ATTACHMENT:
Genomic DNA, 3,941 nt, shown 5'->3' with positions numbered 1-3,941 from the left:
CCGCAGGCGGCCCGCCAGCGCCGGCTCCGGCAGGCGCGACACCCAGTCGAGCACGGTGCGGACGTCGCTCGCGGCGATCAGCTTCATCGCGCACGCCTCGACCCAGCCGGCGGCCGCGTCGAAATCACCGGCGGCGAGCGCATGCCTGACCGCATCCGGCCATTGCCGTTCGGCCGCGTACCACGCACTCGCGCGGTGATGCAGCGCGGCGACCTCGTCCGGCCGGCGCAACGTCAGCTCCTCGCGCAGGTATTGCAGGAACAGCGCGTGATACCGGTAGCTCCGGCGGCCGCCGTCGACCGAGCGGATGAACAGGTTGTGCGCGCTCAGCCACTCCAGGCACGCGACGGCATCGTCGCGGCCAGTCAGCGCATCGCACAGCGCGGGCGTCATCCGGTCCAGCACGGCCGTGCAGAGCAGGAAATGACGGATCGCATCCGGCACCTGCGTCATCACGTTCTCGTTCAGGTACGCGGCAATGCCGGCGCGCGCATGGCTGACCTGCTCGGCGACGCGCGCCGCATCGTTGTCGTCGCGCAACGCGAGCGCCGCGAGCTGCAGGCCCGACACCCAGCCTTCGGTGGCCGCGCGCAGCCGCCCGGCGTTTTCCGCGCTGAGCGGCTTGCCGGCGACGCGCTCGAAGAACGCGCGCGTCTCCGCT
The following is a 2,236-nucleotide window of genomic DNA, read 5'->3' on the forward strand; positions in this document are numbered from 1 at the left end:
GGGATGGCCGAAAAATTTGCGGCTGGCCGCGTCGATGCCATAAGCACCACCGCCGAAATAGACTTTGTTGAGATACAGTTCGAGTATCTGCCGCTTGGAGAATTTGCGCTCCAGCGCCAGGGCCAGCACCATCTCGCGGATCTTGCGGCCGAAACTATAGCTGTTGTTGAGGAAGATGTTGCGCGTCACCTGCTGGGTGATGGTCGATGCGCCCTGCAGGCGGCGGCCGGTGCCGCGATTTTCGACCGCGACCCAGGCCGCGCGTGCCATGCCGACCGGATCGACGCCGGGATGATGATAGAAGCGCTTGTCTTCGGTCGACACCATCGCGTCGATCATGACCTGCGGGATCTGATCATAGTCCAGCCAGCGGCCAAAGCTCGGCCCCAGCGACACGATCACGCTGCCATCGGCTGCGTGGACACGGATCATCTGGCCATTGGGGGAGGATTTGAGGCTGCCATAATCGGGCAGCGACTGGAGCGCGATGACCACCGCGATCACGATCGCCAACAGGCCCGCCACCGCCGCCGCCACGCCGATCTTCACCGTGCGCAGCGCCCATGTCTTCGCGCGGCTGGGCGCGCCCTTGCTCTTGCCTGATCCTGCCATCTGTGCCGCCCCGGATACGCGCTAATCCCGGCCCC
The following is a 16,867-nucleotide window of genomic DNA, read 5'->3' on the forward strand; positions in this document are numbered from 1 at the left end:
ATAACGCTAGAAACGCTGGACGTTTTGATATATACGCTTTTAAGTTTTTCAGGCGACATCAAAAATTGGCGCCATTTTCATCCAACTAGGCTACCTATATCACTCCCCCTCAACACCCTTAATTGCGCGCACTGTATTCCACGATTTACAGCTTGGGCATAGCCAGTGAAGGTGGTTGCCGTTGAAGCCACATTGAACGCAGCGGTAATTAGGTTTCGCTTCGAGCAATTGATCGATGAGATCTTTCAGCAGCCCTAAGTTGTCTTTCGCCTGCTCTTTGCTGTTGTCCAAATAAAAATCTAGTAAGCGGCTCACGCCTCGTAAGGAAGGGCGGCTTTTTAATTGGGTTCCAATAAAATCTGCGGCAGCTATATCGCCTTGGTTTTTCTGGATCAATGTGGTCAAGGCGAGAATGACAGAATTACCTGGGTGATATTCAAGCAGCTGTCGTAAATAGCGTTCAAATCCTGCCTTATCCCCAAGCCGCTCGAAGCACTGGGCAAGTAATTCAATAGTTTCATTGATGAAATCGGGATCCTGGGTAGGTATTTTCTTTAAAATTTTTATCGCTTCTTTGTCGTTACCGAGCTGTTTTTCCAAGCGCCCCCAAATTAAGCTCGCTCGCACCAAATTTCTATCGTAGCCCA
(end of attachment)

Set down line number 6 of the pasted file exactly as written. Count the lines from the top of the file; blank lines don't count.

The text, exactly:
ATAACGCTAGAAACGCTGGACGTTTTGATATATACGCTTTTAAGTTTTTCAGGCGACATCAAAAATTGGCGCCATTTTCATCCAACTAGGCTACCTATATCACTCCCCCTCAACACCCTTAATTGCGCGCACTGTATTCCACGATTTACAGCTTGGGCATAGCCAGTGAAGGTGGTTGCCGTTGAAGCCACATTGAACGCAGCGGTAATTAGGTTTCGCTTCGAGCAATTGATCGATGAGATCTTTCAGCAGCCCTAAGTTGTCTTTCGCCTGCTCTTTGCTGTTGTCCAAATAAAAATCTAGTAAGCGGCTCACGCCTCGTAAGGAAGGGCGGCTTTTTAATTGGGTTCCAATAAAATCTGCGGCAGCTATATCGCCTTGGTTTTTCTGGATCAATGTGGTCAAGGCGAGAATGACAGAATTACCTGGGTGATATTCAAGCAGCTGTCGTAAATAGCGTTCAAATCCTGCCTTATCCCCAAGCCGCTCGAAGCACTGGGCAAGTAATTCAATAGTTTCATTGATGAAATCGGGATCCTGGGTAGGTATTTTCTTTAAAATTTTTATCGCTTCTTTGTCGTTACCGAGCTGTTTTTCCAAGCGCCCCCAAATTAAGCTCGCTCGCACCAAATTTCTATCGTAGCCCA